17 of the Best Books to Read as Children (and Adults)
Twilight and The Lorax aren’t the only books meant for younger readers that adults can enjoy too. Our staff selected incredible kids’ stories that also appeal to grown minds.
James and the Giant Peach by Roald Dahl
My boys are older now, but when they were little we would read this classic story a lot. It was wonderful for boys, especially since it was all about adventure and travel; and the characters that the main character meets along the way were so vivid.
Another favorite: In the Night Kitchen, a kooky, wonderfully illustrated book by Maurice Sendak, the same author of the more well-known Where The Wild Things Are. It was my older son’s favorite and he could recite the whole book verbatim! —Dean Abatemarco, Art Director
The Man Who Walked Between the Towers by Mordicai Gertstein
A fairytale-like presentation of Philippe Petit’s historic tightrope walk between the Twin Towers, this book was a total tear-jerker for me, since I lived seven blocks from the World Trade Center and watched the towers fall from my apartment window in 2001. But while I cried reading the story to my kids, they loved it so much we read it over and over. Even with the ending: “Now the towers are gone.” —Marti Golon, Art Director. Find out the most popular book the year you were born.
The Little House by Virginia Lee Burton
This classic, beautifully illustrated book tells the story of a delightful country home that becomes engulfed in urban sprawl—until someone recognizes its value. I loved it as a child, loved reading it to my children, and still appreciate its message of reclaiming nature’s pleasures. —Dawn Raffel, Features Editor, Books
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I’ll Teach My Dog 100 Words by Michael Frith
I was obsessed with this book when I was a kid and actually spent most of my days as a five-year-old memorizing the pages (I can still recite a few lines from memory). As an adult, I realize that the story talks about the importance of vocabulary, and the desire to constantly learn more and push your thinking to the next level. As a child, however, I just loved it because everything rhymed. —Alison Caporimo, Associate Editor. Don’t miss the best books for grandparents to read to their grandkids.
The Hundred Dresses by Eleanor Estes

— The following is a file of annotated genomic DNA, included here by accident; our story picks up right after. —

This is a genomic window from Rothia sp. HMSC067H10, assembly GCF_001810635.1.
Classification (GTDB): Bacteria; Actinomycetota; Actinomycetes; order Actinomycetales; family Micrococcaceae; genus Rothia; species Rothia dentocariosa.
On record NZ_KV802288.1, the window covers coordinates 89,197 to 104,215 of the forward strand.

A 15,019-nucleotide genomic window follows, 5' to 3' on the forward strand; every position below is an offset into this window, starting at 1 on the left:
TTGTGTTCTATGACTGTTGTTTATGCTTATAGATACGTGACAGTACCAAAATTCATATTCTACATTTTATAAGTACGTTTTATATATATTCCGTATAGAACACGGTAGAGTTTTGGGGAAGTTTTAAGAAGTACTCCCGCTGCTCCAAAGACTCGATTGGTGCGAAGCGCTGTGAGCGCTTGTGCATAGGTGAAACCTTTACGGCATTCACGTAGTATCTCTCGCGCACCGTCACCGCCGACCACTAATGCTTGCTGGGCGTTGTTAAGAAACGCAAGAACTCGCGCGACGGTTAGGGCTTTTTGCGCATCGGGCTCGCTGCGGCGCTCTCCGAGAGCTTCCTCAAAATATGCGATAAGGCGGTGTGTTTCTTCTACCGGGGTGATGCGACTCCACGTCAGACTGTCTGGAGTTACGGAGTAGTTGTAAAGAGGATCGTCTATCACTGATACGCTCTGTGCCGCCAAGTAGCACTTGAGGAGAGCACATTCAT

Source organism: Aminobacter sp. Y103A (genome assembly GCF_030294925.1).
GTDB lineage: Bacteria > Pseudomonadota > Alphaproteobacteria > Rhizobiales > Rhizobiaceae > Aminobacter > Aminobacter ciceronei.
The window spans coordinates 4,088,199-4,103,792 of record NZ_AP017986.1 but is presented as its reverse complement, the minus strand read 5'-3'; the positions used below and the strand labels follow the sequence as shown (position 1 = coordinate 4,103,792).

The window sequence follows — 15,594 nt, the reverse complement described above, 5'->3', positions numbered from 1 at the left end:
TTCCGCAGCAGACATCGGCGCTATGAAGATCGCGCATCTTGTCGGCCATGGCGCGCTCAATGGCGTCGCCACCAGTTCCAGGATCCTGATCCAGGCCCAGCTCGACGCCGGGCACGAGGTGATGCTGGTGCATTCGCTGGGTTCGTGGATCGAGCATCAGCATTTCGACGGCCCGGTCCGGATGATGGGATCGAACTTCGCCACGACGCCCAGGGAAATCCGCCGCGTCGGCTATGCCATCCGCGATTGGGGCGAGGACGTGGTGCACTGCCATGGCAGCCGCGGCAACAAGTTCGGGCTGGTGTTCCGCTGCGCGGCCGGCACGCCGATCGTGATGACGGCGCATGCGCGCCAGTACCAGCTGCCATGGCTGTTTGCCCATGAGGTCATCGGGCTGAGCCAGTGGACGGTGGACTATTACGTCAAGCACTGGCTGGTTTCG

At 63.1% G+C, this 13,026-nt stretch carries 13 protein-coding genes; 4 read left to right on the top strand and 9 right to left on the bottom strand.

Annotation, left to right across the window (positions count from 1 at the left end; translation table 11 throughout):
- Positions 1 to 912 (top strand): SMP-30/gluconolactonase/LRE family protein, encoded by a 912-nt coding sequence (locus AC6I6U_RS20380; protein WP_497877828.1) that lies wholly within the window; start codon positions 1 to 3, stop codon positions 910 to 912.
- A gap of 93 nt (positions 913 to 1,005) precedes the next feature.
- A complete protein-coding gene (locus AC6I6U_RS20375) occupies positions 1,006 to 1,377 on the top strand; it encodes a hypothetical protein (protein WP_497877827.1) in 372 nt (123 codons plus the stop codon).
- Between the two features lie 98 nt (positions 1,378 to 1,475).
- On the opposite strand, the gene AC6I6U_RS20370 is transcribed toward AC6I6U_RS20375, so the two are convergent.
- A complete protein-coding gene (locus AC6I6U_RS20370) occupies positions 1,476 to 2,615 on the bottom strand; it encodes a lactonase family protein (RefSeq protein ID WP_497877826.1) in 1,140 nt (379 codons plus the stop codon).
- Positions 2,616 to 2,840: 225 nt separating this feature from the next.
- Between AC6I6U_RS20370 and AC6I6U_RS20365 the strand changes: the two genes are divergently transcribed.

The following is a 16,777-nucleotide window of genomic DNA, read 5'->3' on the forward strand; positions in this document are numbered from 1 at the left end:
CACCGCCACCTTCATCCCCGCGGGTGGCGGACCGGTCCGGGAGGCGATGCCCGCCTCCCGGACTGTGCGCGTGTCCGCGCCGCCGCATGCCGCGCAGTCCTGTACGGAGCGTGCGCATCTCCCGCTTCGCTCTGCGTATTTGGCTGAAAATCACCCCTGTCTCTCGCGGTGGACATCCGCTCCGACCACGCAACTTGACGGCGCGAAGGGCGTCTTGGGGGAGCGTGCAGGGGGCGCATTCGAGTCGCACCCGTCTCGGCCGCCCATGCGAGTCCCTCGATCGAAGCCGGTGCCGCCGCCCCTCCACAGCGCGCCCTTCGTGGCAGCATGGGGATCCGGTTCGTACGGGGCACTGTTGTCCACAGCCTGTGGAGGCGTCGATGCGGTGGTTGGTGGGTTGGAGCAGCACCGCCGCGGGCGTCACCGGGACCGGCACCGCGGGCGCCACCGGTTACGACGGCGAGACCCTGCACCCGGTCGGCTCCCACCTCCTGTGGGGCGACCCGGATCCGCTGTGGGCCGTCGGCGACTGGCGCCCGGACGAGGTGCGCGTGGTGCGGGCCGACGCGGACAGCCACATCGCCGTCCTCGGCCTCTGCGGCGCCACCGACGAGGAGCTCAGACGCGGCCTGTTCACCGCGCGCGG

This is about a little girl who goes to school everyday wearing the same dress, and the other girls make fun of her. She always tells them that at home she has 100 dresses. When she stops showing up at school, her schoolmates go to her house and see that she really wasn’t lying—a very good lesson in how to treat others.
I also adore Half Magic by Edward Eager: Several children find a magic coin that grants a wish—except only half of it! In wishing you were already home, the coin would bring you halfway there. Delightful. —Tara Zades, Magazine Rights Manager. These secrets from Sesame Street employees will surprise you!
Charlotte’s Web by E.B. White
Every day I have a Wilbur moment, Lurvy moment, a Templeton moment and a Charlotte moment. It’s universal. And I still cry. —Liz Vaccariello, VP, Editor-in-Chief, Chief Content Officer. These are the high school English class books you should read again as an adult.
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Matilda by Roald Dahl
I love rereading children’s books. My favorite? Matilda. Miss Agatha Trunchbull, the wicked headmistress who terrorizes Matilda, is one of the most colorful villains in children’s literature, capable of inspiring both fear and delight. —Caitlin O’Connell, Assistant Editor
Richard Scarry’s Best Books Ever by Richard Scarry
It’s a pretty big brag, but this collection of original tales and classic Mother Goose rhymes makes good on its title and then some. A favorite of mine as a child—and now a winner with my own kids—Scarry’s signature busy, colorful illustrations and smart, humorous text offers something for all ages to love, from the lulling rhythms of “I Am a Bunny” and “Chipmunk’s Birthday Party” to the faster-paced travel-themed pieces like “Pip Pip Goes to London” and “Pierre, the Paris Policeman.” —Diane Dragan, RD.com Executive Editor
My daughter LOVED Richard Scarry’s Funniest Storybook Ever, and it was one of the few children’s books I actually enjoyed. And now she reads Scarry’s Best Storybook Ever to my 7-year-old grandson. —Janice K. Bryant, Copy Editor
Little House on the Prairie by Laura Ingalls Wilder
I loved this true story of an American pioneer family, and first read it when I was the same age as the author had been in her story. I was fascinated by all of the challenges the Ingalls’ encountered on their way to a new life and a new home. My most vivid memory is of the children making candy by pouring maple syrup on fresh snow. Recently, I reread this book and the entire series, and have passed them along to my nine-year old niece. —Kirsten Rohrs Schmitt, Assistant Research Editor
Where the Sidewalk Ends by Shel Silverstein
His nonsensical poems are actually quite sensical (if that is even a word, and if not, Shel would probably have used it) and appeal to both my nine-year-old daughter and the nine-year-old boy in me. —Andy Simmons, Humor Features Editor. Check out the 10 surprising books every teen should read.